I love electronic devices of every kind, but especially those that truly provide a solution to a given problem. My first professional gadget endeavor was to get away from paper; I used every available tool to record all of my pen-based notes into a digital record. As years, and now decades have passed, the goal of being paperless still remains elusive, but I am getting closer with tools such as Evernote and OneNote that sync to every platform I own. It’s not quite my personal vision of ultimate productivity, but we’re getting there.

Later, I developed a passion for the mobile computing platform – a la Palm Pilot. As tablets matured, I found myself happily typing on my Supercomputer mobile device of choice – efficiently, albeit awkwardly. In fact, I am writing this post from my tablet while awaiting jury duty. Now, finally, we are moving into the age of wearables – tiny computers that take the form of clothes, jewelry or accessories and aim to make us truly inseparable from our devices.

Last year, I purchased the Samsung Gear 2. This “watch” had potential, but its usability was really lacking. Its interface was clumsy (unless you had G.I. Joe “kung-fu-grip” fingers). Even more fun was the Pebble Watch, but no large-scale third party developer would develop on its 8-bit interface. It was also ugly, but it was at least a great dialogue starter at a bar (“Hi! I am a nerd! What’s YOUR sign?”)

The great common failure of all of those platforms is that they required me to evolve to use THEM. The Palm Pilot drove me to write in a new way to make the input work. The Samsung Watch was buried in embedded menus, and integrated poorly to its phone. Many other devices fall into the same category – even (gasp!) Windows 8.x. I MUST learn to use an entirely nonsensical user interface.

Rant Over. Now, finally I have my hands on the new Apple Watch.

Thoughts? Well, beauty counts for a lot (it’s stunningly beautiful,) but it needs to remain productive.

First, you need to understand this thing. It’s actually not completely intuitive out of the box – very uncharacteristic of Apple. Navigation is occasionally confusing and you quickly learn there are many ways to navigate within the small device. The crown dial on the side is a common means of navigation, and the Apple “swipes” made familiar in iOS also play a major role in moving from app to app. The tiny watch screen is a form factor new to Apple, and one that would fail miserably if it insisted on behaving like a giant tablet. I appreciate the design, but there is a learning curve.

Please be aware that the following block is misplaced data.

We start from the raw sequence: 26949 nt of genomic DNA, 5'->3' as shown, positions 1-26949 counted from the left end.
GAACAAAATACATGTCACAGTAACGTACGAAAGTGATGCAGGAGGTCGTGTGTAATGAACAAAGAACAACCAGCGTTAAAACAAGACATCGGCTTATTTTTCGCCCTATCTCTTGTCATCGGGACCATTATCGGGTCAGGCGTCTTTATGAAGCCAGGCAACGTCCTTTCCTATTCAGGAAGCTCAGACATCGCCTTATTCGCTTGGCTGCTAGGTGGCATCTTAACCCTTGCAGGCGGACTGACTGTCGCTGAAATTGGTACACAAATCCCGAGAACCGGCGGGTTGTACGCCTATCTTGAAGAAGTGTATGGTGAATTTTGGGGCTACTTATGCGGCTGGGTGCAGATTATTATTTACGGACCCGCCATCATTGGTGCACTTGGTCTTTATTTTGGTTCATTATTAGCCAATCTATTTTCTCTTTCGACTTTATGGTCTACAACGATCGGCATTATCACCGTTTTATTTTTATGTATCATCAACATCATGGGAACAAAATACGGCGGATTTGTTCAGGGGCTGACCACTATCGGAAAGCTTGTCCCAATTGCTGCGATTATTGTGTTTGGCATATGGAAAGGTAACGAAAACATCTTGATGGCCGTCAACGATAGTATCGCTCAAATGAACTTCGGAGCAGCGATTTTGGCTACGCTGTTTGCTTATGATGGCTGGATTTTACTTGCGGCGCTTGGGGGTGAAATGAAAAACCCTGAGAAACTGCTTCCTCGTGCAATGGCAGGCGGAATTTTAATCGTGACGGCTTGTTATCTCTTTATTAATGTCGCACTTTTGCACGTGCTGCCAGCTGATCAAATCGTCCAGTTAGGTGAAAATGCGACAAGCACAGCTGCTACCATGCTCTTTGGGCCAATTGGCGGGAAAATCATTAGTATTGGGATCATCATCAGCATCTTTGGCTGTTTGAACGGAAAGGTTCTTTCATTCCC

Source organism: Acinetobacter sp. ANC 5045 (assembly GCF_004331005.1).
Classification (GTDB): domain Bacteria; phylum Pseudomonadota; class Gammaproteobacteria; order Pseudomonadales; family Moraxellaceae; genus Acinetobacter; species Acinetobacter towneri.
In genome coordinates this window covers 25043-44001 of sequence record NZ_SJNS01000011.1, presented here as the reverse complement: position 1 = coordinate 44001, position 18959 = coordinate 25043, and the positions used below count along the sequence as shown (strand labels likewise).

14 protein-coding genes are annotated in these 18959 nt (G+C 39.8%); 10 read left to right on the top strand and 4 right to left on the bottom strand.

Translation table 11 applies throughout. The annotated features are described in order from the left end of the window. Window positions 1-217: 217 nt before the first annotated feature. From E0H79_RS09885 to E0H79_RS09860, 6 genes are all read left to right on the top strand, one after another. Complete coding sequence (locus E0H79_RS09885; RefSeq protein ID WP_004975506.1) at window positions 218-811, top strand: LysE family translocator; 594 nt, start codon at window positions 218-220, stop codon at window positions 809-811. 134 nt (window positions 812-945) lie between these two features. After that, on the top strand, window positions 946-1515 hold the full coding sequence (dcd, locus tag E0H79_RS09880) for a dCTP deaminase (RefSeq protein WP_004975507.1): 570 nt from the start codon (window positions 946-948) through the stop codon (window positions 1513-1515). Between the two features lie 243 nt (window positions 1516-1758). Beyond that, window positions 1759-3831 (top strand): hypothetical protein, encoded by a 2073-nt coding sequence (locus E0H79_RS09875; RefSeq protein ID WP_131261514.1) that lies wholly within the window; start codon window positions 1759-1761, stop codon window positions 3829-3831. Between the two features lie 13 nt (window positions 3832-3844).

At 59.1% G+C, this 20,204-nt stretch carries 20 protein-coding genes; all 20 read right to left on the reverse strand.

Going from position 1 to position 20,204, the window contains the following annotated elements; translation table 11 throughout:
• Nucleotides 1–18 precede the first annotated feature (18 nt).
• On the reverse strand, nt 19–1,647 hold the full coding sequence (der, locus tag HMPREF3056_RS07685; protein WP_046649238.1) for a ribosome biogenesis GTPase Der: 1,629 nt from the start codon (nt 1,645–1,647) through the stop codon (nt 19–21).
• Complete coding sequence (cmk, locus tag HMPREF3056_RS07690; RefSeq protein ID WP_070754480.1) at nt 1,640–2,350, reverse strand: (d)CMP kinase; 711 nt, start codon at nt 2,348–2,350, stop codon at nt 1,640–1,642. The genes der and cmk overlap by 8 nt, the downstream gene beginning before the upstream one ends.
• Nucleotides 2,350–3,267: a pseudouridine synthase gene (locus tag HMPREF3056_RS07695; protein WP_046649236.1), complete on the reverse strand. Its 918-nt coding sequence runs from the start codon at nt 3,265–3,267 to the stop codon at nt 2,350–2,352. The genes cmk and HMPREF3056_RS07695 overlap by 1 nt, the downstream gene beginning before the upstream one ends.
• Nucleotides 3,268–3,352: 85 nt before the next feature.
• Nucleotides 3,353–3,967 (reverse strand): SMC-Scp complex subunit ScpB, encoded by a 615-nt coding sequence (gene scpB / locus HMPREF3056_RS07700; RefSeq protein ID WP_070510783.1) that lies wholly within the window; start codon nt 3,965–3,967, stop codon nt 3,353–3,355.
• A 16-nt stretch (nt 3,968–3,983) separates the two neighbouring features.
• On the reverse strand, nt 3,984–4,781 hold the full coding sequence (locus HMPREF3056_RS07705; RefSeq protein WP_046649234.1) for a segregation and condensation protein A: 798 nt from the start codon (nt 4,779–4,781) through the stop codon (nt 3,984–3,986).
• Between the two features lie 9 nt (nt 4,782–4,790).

I learned the watch on a business trip and quickly discovered how useful it was for me, and surprisingly, how little I was now reaching for my phone. In very little time, the interface began to feel intuitive, and now I am not sure why it seemed so strange at first. Interestingly, Apple sent me no less than three emails with videos showing me tips in 4 days. I don’t remember receiving that much assistance with the phone or tablet, but it was helpful while getting to know the watch.

The Apple Watch does require an iPhone for any applications that need cloud access. There are a few things that work on their own, including many fitness apps. The number of apps available for the watch is growing every day, and many are surprisingly useful, even if this is only Rev. 1.

Yes, you can use the watch as a phone. Doing so will certainly award you the “awkward stares of the year award” if you choose to carry on a conversation on your wrist. You all have seen someone in a public space use their speakerphone during a conversation; nothing says “pomposity” until you try that number on your watch. Trust me on this one. Enough said.

The watch does a fantastic job of providing you with alerts and notifications, everything from email, texts, news updates, sports scores and plenty more. In fact, there are too many notifications!  You will need to fine-tune your synced apps and your alerts closely, as they have the potential to create significant distractions.  Looking incessantly at your normal watch during a meeting is bad enough. It just screams “when is this meeting over?!?!” Now imagine looking at your watch 15+ times in the meeting. Not good.

This drives my last point. I love the information the Apple Watch provides, but the question that remains unanswered focuses on social protocol. Many of us are still distracted with our phones at very inappropriate moments (guilty as charged.) This medium creates very socially challenging questions that won’t be answered overnight. Someone asked me a great question: “Can you drive and use it legally?” I assume not as this would constitute distracted driving, but these are the types of questions that lie ahead.

Until these norms are established, just look for me in the corner, still looking for that ultimate productive device. For now, this watch is simply awesome.​